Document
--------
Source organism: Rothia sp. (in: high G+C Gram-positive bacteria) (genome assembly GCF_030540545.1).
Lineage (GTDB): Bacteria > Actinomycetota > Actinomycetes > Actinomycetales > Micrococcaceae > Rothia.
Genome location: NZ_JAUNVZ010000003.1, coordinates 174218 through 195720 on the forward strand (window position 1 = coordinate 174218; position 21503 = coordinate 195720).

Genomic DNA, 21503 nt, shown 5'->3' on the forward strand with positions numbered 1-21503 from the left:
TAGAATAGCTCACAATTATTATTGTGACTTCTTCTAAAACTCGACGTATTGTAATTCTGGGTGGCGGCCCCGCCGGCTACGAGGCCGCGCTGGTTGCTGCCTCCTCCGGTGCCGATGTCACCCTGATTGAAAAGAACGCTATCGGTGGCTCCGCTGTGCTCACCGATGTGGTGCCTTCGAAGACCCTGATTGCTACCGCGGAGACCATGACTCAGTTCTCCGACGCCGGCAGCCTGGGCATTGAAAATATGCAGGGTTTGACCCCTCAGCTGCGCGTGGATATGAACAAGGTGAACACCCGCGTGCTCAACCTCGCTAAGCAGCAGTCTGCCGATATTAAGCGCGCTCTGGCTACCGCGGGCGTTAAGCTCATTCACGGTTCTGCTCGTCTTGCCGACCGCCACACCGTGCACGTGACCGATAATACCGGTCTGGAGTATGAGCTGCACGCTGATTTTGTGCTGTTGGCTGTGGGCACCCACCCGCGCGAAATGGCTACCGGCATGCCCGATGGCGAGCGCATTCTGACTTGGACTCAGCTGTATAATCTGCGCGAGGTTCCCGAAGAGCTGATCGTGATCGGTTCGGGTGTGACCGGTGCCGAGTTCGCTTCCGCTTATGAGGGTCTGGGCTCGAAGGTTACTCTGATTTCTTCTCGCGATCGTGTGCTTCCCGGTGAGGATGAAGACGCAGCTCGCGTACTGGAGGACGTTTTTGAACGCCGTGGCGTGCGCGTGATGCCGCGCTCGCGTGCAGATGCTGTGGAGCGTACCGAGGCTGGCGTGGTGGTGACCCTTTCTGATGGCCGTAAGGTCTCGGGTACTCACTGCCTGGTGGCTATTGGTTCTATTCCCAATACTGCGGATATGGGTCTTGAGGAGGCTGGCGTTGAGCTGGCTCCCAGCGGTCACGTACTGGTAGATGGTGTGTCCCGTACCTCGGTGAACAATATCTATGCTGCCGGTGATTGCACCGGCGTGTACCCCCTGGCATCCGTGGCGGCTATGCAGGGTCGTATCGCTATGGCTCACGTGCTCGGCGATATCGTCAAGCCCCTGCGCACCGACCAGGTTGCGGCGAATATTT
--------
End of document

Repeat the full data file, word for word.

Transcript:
Source organism: Rothia sp. (in: high G+C Gram-positive bacteria) (genome assembly GCF_030540545.1).
Lineage (GTDB): Bacteria > Actinomycetota > Actinomycetes > Actinomycetales > Micrococcaceae > Rothia.
Genome location: NZ_JAUNVZ010000003.1, coordinates 174218 through 195720 on the forward strand (window position 1 = coordinate 174218; position 21503 = coordinate 195720).

Genomic DNA, 21503 nt, shown 5'->3' on the forward strand with positions numbered 1-21503 from the left:
TAGAATAGCTCACAATTATTATTGTGACTTCTTCTAAAACTCGACGTATTGTAATTCTGGGTGGCGGCCCCGCCGGCTACGAGGCCGCGCTGGTTGCTGCCTCCTCCGGTGCCGATGTCACCCTGATTGAAAAGAACGCTATCGGTGGCTCCGCTGTGCTCACCGATGTGGTGCCTTCGAAGACCCTGATTGCTACCGCGGAGACCATGACTCAGTTCTCCGACGCCGGCAGCCTGGGCATTGAAAATATGCAGGGTTTGACCCCTCAGCTGCGCGTGGATATGAACAAGGTGAACACCCGCGTGCTCAACCTCGCTAAGCAGCAGTCTGCCGATATTAAGCGCGCTCTGGCTACCGCGGGCGTTAAGCTCATTCACGGTTCTGCTCGTCTTGCCGACCGCCACACCGTGCACGTGACCGATAATACCGGTCTGGAGTATGAGCTGCACGCTGATTTTGTGCTGTTGGCTGTGGGCACCCACCCGCGCGAAATGGCTACCGGCATGCCCGATGGCGAGCGCATTCTGACTTGGACTCAGCTGTATAATCTGCGCGAGGTTCCCGAAGAGCTGATCGTGATCGGTTCGGGTGTGACCGGTGCCGAGTTCGCTTCCGCTTATGAGGGTCTGGGCTCGAAGGTTACTCTGATTTCTTCTCGCGATCGTGTGCTTCCCGGTGAGGATGAAGACGCAGCTCGCGTACTGGAGGACGTTTTTGAACGCCGTGGCGTGCGCGTGATGCCGCGCTCGCGTGCAGATGCTGTGGAGCGTACCGAGGCTGGCGTGGTGGTGACCCTTTCTGATGGCCGTAAGGTCTCGGGTACTCACTGCCTGGTGGCTATTGGTTCTATTCCCAATACTGCGGATATGGGTCTTGAGGAGGCTGGCGTTGAGCTGGCTCCCAGCGGTCACGTACTGGTAGATGGTGTGTCCCGTACCTCGGTGAACAATATCTATGCTGCCGGTGATTGCACCGGCGTGTACCCCCTGGCATCCGTGGCGGCTATGCAGGGTCGTATCGCTATGGCTCACGTGCTCGGCGATATCGTCAAGCCCCTGCGCACCGACCAGGTTGCGGCGAATATTT